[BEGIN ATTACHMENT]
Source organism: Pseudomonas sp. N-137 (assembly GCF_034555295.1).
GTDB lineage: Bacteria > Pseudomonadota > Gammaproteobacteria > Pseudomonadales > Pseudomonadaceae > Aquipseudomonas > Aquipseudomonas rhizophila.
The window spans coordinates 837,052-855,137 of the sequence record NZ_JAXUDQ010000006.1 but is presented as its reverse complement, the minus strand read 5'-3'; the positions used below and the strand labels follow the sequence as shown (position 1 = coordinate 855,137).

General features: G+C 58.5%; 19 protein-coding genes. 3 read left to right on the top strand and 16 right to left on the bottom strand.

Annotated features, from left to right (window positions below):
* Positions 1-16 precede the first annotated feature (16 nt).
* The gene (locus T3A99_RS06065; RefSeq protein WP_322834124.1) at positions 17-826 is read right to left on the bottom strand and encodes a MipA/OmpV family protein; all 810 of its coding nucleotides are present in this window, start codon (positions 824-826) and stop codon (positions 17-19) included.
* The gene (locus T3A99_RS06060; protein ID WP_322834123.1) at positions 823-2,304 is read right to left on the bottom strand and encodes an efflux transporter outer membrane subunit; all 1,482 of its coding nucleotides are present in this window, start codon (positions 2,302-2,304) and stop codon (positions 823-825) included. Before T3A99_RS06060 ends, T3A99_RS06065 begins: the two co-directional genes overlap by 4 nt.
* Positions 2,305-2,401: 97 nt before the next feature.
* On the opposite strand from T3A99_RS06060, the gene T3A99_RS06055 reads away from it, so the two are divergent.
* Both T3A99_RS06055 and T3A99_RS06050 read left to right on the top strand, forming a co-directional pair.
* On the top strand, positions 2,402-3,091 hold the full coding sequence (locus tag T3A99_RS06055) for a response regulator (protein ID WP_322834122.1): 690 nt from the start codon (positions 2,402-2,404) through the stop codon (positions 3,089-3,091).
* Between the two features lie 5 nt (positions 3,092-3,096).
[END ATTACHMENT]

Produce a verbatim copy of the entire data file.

Source organism: Pseudomonas sp. N-137 (assembly GCF_034555295.1).
GTDB lineage: Bacteria > Pseudomonadota > Gammaproteobacteria > Pseudomonadales > Pseudomonadaceae > Aquipseudomonas > Aquipseudomonas rhizophila.
The window spans coordinates 837,052-855,137 of the sequence record NZ_JAXUDQ010000006.1 but is presented as its reverse complement, the minus strand read 5'-3'; the positions used below and the strand labels follow the sequence as shown (position 1 = coordinate 855,137).

General features: G+C 58.5%; 19 protein-coding genes. 3 read left to right on the top strand and 16 right to left on the bottom strand.

Annotated features, from left to right (window positions below):
* Positions 1-16 precede the first annotated feature (16 nt).
* The gene (locus T3A99_RS06065; RefSeq protein WP_322834124.1) at positions 17-826 is read right to left on the bottom strand and encodes a MipA/OmpV family protein; all 810 of its coding nucleotides are present in this window, start codon (positions 824-826) and stop codon (positions 17-19) included.
* The gene (locus T3A99_RS06060; protein ID WP_322834123.1) at positions 823-2,304 is read right to left on the bottom strand and encodes an efflux transporter outer membrane subunit; all 1,482 of its coding nucleotides are present in this window, start codon (positions 2,302-2,304) and stop codon (positions 823-825) included. Before T3A99_RS06060 ends, T3A99_RS06065 begins: the two co-directional genes overlap by 4 nt.
* Positions 2,305-2,401: 97 nt before the next feature.
* On the opposite strand from T3A99_RS06060, the gene T3A99_RS06055 reads away from it, so the two are divergent.
* Both T3A99_RS06055 and T3A99_RS06050 read left to right on the top strand, forming a co-directional pair.
* On the top strand, positions 2,402-3,091 hold the full coding sequence (locus tag T3A99_RS06055) for a response regulator (protein ID WP_322834122.1): 690 nt from the start codon (positions 2,402-2,404) through the stop codon (positions 3,089-3,091).
* Between the two features lie 5 nt (positions 3,092-3,096).